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C'est la Z

A Quick Pinebook Pro update

Since posting about my new Pinebook Pro I've gotten a few questions as it pertains to teaching CS so I thought I'd give a quick update. In terms of software here's what I've actually gotten working: libreoffice (comes preinstalled) C/C++ toolchain (manjaro package install) Java (manjaro package install) Emacs (built from scratch and manjaro install) NetLogo (had to customize the startup script as per the NetLogo FAQ) Racket (had to compile from source) I've also heard the VSCode works with no issues.
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Pinebook Pro - an $200 Linux Laptop

I'm writing this on my new Pinebook Pro - a $200 ARM based Linux laptop. The Pinebook Pro comes from the Pine64 project. As you could figure out, they do the Pine64 which is similar to a Raspberry Pi and they've got some cool projects. In addition to the Pinebook pro they've also got the Pine Tab and Pine Phone and more. Now, you're not going to be able to go to their site and say "I need 30 of these for my class" - at least not for the Pinebook pro but it is a pretty cool proof of concept and hobbyist machine and it shows that we could have affordable devices for our schools and less afluent students.
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Teachers and Police

Teachers and Police It's been an ugly few days but perhaps in some ways a hopeful few as people have been making their voices heard like never before in my lifetime. We've seen and endless stream of videos of peaceful protest and far too many instances of police officers overstepping their bounds. I keep hearing about violent protesters but those videos seem to be avoiding my feeds as are the videos of law enforcement going after the looters who are a separate group from the protestors.
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Before condemning try walking in their shoes

I've got some CS Ed stuff I want to write but can't bring myself to writing about it today. I rarely post outside of my wheelhouse - CS, Education and the intersection of the two. I don't really think I'm qualified to say much about the current crisis. The out of control police, racism, class warfare, a failed government not only at the federal level but also in New York city and state but maybe I can share something worthwhile from my narrow experiences.
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Pro Version Or Education Version

I woke up to this tweet by Mark Guzdial today:#pro-version-or ed-version.org# An indication that CS Ed in US high schools is about vocational training: 2 (of 5) recommended sessions at the @csteachersorg conference are on Github and Agile. Is @CSforAll a Silicon Valley jobs program? https://t.co/n8ugnmTU84 — Mark Guzdial (@guzdial) May 28, 2020 This led to a lively discussion throughout the day with lots of likes and lots of comments.
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Future consequences of today's grading policies

How are we going to deal with grades? This has garnered a lot of attention since COVID-19 struck. Over on the AP side people wonder if colleges will give credit? Do the tests mean anything? What about the material they won't be testing? We also have had standardized tests canceled and a variety of grading policies. I'm going to stay away from AP this time around - you all know my feelings about the college board.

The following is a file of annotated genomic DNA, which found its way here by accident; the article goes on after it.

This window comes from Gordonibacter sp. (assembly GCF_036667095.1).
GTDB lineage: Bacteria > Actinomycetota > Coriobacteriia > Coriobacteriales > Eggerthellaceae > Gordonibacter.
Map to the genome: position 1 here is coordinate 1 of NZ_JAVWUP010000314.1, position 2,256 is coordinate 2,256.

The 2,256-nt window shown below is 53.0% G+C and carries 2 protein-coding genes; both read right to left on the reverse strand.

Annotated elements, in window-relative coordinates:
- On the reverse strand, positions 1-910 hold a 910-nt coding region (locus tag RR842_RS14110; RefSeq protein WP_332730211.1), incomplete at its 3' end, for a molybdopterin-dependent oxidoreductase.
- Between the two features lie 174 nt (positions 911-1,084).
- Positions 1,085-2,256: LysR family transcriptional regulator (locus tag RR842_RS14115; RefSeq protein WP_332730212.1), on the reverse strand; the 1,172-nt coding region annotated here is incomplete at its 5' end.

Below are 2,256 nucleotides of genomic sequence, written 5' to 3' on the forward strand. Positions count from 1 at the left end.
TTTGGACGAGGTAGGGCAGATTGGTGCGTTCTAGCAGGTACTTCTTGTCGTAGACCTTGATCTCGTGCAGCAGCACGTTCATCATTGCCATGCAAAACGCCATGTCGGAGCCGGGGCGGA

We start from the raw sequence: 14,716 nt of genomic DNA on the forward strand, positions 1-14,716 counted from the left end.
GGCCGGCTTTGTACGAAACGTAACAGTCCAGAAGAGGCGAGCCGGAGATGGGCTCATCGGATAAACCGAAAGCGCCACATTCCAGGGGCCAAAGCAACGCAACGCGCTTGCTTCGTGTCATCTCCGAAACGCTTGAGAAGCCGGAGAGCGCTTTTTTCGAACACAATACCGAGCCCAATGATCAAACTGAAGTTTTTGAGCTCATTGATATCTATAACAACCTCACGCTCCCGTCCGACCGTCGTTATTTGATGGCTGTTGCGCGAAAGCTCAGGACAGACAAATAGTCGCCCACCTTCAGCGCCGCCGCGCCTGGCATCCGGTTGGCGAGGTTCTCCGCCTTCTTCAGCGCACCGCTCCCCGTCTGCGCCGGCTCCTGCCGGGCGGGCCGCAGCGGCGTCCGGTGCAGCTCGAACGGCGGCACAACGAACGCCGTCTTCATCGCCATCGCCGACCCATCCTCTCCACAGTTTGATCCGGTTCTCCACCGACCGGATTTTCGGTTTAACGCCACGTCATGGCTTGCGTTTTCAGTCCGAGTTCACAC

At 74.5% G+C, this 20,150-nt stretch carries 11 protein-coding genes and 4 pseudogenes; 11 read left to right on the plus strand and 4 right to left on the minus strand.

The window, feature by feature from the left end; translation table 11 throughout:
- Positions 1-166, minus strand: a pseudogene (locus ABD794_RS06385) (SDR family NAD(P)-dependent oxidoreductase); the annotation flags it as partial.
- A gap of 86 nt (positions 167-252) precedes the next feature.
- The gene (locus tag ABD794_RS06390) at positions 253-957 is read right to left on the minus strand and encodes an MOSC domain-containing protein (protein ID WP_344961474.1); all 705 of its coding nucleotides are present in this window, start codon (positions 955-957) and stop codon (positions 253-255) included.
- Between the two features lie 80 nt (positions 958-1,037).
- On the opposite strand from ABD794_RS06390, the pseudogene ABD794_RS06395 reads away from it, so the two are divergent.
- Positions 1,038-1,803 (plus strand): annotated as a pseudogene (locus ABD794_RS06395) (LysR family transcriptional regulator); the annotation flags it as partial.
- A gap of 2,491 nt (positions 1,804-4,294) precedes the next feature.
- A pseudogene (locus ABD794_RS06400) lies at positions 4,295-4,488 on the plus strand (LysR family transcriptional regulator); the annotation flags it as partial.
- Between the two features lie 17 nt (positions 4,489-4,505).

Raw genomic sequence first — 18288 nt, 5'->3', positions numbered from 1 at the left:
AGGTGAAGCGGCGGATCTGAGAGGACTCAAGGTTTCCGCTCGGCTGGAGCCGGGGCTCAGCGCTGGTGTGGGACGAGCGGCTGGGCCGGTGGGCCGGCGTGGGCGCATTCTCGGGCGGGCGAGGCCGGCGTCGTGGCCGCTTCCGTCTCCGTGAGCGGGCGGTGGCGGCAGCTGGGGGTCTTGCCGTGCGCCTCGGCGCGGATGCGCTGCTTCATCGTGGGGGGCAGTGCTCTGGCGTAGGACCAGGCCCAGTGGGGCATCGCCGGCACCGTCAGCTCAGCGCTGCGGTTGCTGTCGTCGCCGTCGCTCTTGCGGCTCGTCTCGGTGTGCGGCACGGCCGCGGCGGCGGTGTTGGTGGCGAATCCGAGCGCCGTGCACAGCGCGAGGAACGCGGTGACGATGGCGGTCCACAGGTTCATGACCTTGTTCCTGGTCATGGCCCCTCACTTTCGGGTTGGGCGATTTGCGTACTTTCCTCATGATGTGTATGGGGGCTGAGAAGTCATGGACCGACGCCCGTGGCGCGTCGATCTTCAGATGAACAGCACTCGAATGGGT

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Zoom alternatives that aren't from MicroGoogle

As we scrambled to move online in March we used what we knew, what we heard of and what we were allowed. This usually meant Zoom, Google Meet, or Microsoft Teams. I settled on Zoom. It worked and worked pretty well. There were a few things I felt they could improve on but given that Zoom wasn't designed as a teaching tool I've been pretty happy with it. Now that the emergency rush has passed we have time to see if there are some better alternatives.
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Using Emacs 72 - Customizing Elfeed

I made this video write after I made the openwith one so even though I don't mention anything in this video, I wanted to share some updates on dired and openwith. I got a lot of suggestions on alternate ways to achieve the workflow I was seeking - being able to open a file using an external viewer. One person noted that under newer versions of Emacs, the W key is bound to the command (browse-url-of-dired-file) which does exactly what I wanted.
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More thoughts on debugging

Yesterday's post on errors led to some interesting discussion over on Facebook. Specifically on teaching students to use a debugger. My contention is that while it's easy to demonstrate a debugger it's hard to get student buy in. In my CS0, we start with Thonny which has a great integrated debugger. In my CS1 I also show and use gdb. Regardless of my approach the subset of students who actively end up using the debugger has remained both constant and small.
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Errors Are Hard To Find

Programming is amazing. You get the thrill of victory and the agony of defeat. It's a great feeling when you write something and it works - even it it's small and simple. It also feels good to hunt down, discover and eliminate subtle bugs in our code. On the other hand, I'll frequently feel like a bozo when I pour over my code for days only to find a super silly error.
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